WANTED: LOCAL STAFF
TO FUTURE-PROOF MUNICIPALITIES
Recruit and train staff in local governments and related public
bodies to meet our climate ambitions
EU cities and municipalities cannot become climate neutral through wishful thinking. The process requires time, technical, financial, and human resources from local and regional governments and their related public bodies. They map renewable sources, plan the transition, and implement projects. These duties are carried out by women and men who work for and with municipalities. They involve local economic actors and civil society groups, assess the needs and context of each neighbourhood, and bring support to residents and local businesses. By mobilising society and providing decarbonisation strategies, local governments can unlock billions in investments and create millions of jobs.
EU cities and municipalities cannot become climate neutral through wishful thinking
The European Union (EU) is increasingly acknowledging the role of local and regional governments in the transition to climate neutrality. The European Commission has for example suggested that every municipality with more than 50,000 inhabitants should be required to design heating and cooling plans1. For those plans to increase the decarbonisation of buildings and contribute to the EU goal of a reduction of greenhouse gas emissions of 55% by 2030, subnational governments and their public agencies need more resources2.
Local and regional governments and their related public bodies are struggling to recruit the necessary staff as highlighted in the Covenant of Mayors Board’s open letter. They face three main challenges. First, local authorities’ operating budgets are too limited, this prevents them from opening new long-term positions. Second, workforce investments for the climate and energy transition are not exempt from the strict rules governing local government expenses. Third, employment positions with local governments are less attractive than those in other economic sectors (especially in terms of salary)
1 *Energy Efficiency Directive (EED) recast, article 23.6
2 *The current EED recast proposes in the article 23.6 that “Member States shall support regional and local authorities to the utmost extent possible by any means including financial support and technical support schemes”
The “Human capacity in local governments: a bottleneck of the buildings stock transition”3 study conducted by Energy Cities shows that municipalities and their related bodies will need an average of 214,000 additional full-time positions per year for the period 2022-2030 just to decarbonise the building stock. The related costs for municipalities will be around 16 billion EUR per year, which represents 3% of the local governments’ public expenditure in 2019. However, it also represents an increase of around 50% of local governments’ employee related expenditures in the energy and housing sectors. While the study focuses on the decarbonization of buildings, it also shows the broader need to invest in staffing of municipal departments and agencies dealing with climate, energy, environmental, and mobility issues.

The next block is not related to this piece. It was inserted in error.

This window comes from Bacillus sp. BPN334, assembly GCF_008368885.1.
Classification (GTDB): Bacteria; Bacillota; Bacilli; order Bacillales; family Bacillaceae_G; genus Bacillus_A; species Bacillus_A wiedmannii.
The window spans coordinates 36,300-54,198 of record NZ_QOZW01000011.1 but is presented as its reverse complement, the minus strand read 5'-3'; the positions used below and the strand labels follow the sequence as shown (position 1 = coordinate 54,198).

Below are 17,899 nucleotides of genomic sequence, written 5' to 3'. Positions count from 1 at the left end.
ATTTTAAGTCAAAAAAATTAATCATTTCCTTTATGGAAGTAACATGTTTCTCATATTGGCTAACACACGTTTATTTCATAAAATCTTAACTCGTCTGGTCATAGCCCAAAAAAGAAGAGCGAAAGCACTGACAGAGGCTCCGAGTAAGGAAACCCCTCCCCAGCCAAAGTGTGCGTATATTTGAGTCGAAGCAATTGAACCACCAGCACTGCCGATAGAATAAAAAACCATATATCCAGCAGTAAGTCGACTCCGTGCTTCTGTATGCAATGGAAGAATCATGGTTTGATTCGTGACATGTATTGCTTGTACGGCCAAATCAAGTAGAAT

To achieve their climate neutrality goals, the EU and its Member States need strong local public services, especially in the energy field. To keep the planet “liveable”, the latest IPCC report states that the curve of greenhouse gas emissions must be reversed within 3 years. The conclusion is simple: we must act now and give regional and local governments the ability to think, learn, develop, and implement their energy transition plans. European and national governments operate through them when implementing climate transition plans. It is therefore urgent to give municipalities the means, especially human resources, to intensify the process of slashing their territories’ greenhouse gas emissions at the right scale.
We urge national governments of EU Member States and the European Commission to:
- Finance the recruitment of municipal and local public body staff: Member States need to thoroughly assess the local human resources needs in order to achieve an effective decarbonisation plan of the required scale and time. Accordingly, Member States must propose strategies to close the gap; these must include direct financing of long-term job positions in municipalities and related climate and energy public bodies. The European Commission should support these assessment and recruitment efforts by requiring them as part of the National Energy and Climate Plans or EU Green Deal legislations, and blending funding instruments such as ESF+, ERDF, Erasmus and InvestEU to make funds available.
- Make jobs more appealing and support local pooling of expertise: Member states must design proper human resources strategies to improve the attractiveness of jobs with municipalities and local related public bodies and to facilitate solutions such as the pooling of experts between municipalities and with the supra-municipal level (metropolitan, provincial, and regional areas). The EU and its Member States must support the extensive sharing of best practices via the Technical Support Instrument, the Mission Cities and the Covenant of Mayors.